Escaping work is enticing when you’ve never really known what it is to find work that matters to you, and I unwittingly got sucked into a slightly different trap. When I moved abroad to Taiwan and then Bali, and figured out I could be happy living on $1,000 a month, I calculated that I could go five years without earning an income. For a few months, I experienced a blissful state of leisure that was valuable for my own growth, but I realized that playing accountant is useful for paying the bills but wouldn’t make for a great personality as I aged.

In the 1990s, the sociologist Andre Gorz argued that most people live in what he called “wage-based societies.” What determined membership in such a society was participation in formal work. Put more simply, to be a good person, thou shall be employed. This was undoubtedly a hidden force that held the ideas in Ferriss’s book from reaching mass adoption. But for the first time, the conventional thinking that it is taboo to question these 20th-century scripts is starting to evaporate.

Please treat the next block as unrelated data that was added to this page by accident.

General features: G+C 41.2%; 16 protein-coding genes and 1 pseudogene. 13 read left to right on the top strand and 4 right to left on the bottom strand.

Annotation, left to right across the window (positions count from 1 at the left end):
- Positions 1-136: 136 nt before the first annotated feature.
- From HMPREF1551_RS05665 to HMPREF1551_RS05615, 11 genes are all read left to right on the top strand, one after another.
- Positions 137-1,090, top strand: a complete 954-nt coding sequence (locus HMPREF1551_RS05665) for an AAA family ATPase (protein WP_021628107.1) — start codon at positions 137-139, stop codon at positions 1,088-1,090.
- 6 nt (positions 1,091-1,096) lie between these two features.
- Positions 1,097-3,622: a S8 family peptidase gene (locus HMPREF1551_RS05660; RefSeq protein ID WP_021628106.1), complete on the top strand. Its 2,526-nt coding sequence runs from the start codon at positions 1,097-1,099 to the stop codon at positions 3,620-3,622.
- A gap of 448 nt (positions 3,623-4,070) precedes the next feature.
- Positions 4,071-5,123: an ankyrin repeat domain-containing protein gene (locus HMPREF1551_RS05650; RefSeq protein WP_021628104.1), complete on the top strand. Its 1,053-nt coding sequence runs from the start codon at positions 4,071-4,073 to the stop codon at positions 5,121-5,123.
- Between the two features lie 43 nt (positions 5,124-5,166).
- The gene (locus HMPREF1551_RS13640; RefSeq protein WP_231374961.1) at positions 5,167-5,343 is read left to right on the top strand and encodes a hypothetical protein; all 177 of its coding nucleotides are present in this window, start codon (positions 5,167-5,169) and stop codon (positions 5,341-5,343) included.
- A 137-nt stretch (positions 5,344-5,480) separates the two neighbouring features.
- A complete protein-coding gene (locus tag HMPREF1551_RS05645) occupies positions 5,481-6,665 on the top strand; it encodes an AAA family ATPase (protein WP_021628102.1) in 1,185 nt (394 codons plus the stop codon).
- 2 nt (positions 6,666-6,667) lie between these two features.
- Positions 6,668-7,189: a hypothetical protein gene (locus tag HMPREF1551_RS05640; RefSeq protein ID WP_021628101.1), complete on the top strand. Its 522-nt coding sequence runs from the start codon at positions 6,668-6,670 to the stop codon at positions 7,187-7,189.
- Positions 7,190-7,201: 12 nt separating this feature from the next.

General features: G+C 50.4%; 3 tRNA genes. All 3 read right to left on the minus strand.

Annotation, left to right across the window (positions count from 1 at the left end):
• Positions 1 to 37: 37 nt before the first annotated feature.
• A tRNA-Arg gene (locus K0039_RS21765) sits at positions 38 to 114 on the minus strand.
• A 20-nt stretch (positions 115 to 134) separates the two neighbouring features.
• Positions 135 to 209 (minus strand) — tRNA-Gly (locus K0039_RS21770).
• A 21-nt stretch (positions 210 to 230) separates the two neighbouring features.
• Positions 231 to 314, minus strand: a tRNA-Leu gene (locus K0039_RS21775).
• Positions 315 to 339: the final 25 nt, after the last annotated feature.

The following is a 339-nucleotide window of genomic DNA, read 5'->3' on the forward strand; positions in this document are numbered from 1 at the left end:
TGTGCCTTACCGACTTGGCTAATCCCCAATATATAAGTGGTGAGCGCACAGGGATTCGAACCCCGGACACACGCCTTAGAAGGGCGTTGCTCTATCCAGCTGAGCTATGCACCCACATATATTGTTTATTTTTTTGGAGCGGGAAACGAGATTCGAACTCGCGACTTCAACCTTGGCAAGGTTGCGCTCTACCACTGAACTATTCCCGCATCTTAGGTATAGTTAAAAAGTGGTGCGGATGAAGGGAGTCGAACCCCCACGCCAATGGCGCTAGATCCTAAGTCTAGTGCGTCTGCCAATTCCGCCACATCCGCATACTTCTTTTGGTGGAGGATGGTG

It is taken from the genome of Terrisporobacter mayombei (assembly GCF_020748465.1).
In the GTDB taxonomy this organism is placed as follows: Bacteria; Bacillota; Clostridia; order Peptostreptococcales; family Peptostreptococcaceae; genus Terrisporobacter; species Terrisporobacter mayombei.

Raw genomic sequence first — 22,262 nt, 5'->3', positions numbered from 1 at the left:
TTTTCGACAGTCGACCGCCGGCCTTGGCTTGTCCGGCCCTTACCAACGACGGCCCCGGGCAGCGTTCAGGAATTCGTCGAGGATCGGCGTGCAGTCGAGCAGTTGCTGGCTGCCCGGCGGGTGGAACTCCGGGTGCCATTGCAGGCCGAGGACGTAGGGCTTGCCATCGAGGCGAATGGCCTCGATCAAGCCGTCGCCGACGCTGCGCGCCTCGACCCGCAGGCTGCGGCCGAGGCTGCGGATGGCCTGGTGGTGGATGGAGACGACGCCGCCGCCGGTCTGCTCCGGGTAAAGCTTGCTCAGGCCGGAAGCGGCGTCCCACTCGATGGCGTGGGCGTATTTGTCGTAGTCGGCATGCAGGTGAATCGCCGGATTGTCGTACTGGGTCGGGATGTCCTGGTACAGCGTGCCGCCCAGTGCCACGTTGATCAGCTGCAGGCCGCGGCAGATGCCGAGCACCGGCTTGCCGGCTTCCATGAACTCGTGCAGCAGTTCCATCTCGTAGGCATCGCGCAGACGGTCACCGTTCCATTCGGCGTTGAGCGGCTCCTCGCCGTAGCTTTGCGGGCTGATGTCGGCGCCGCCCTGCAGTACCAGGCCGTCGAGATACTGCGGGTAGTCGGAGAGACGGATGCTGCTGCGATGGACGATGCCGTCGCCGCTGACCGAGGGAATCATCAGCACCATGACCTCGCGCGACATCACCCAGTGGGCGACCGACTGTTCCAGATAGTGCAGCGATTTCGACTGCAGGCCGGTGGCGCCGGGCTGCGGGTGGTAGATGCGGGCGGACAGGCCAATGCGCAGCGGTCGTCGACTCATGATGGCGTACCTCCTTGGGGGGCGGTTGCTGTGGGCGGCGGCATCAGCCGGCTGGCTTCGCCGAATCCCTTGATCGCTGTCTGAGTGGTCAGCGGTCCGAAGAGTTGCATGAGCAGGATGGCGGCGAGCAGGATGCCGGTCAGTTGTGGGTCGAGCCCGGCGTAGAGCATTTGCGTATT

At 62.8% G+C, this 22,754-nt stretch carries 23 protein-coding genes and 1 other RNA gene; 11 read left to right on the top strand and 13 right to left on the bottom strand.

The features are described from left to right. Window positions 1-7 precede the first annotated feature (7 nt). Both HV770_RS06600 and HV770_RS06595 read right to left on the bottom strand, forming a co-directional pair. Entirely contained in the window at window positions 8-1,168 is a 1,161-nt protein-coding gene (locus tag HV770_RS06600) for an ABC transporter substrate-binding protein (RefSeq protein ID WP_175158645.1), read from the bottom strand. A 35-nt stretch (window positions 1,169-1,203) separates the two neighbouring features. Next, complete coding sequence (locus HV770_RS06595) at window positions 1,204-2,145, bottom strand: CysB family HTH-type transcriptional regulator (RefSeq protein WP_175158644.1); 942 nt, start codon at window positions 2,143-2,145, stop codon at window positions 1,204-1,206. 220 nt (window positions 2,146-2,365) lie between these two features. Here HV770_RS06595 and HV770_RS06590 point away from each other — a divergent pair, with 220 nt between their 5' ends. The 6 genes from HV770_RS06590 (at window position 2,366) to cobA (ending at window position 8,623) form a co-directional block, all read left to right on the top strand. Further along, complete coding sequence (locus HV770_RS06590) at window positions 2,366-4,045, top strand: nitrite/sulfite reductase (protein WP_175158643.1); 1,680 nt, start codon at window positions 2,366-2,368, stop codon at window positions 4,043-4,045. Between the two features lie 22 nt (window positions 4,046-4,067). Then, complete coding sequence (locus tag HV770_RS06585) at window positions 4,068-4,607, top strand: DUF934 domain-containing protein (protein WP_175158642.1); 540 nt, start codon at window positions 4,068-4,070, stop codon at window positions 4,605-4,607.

Once I realized I was trying to escape work, I leaned in a different direction. I embraced a principle I now call “design for liking work.” The reality is that most people want to be useful, and that means some form of work in people’s lives. With patience and a willingness to feel lost and take it slow, over the last few years, I started to find a better relationship with work. Inspired by ideas from internet writers, poets, books on spirituality and religion, my own writing, self-experiments, and those conversations with internet friends from around the world, I’ve been able to build a life I am excited to keep living. While it took me more than five years to come close to matching my previous income—a reality that holds many people back from leaving their jobs—I can say without a doubt, it might be harder on this current path, but it’s worth it.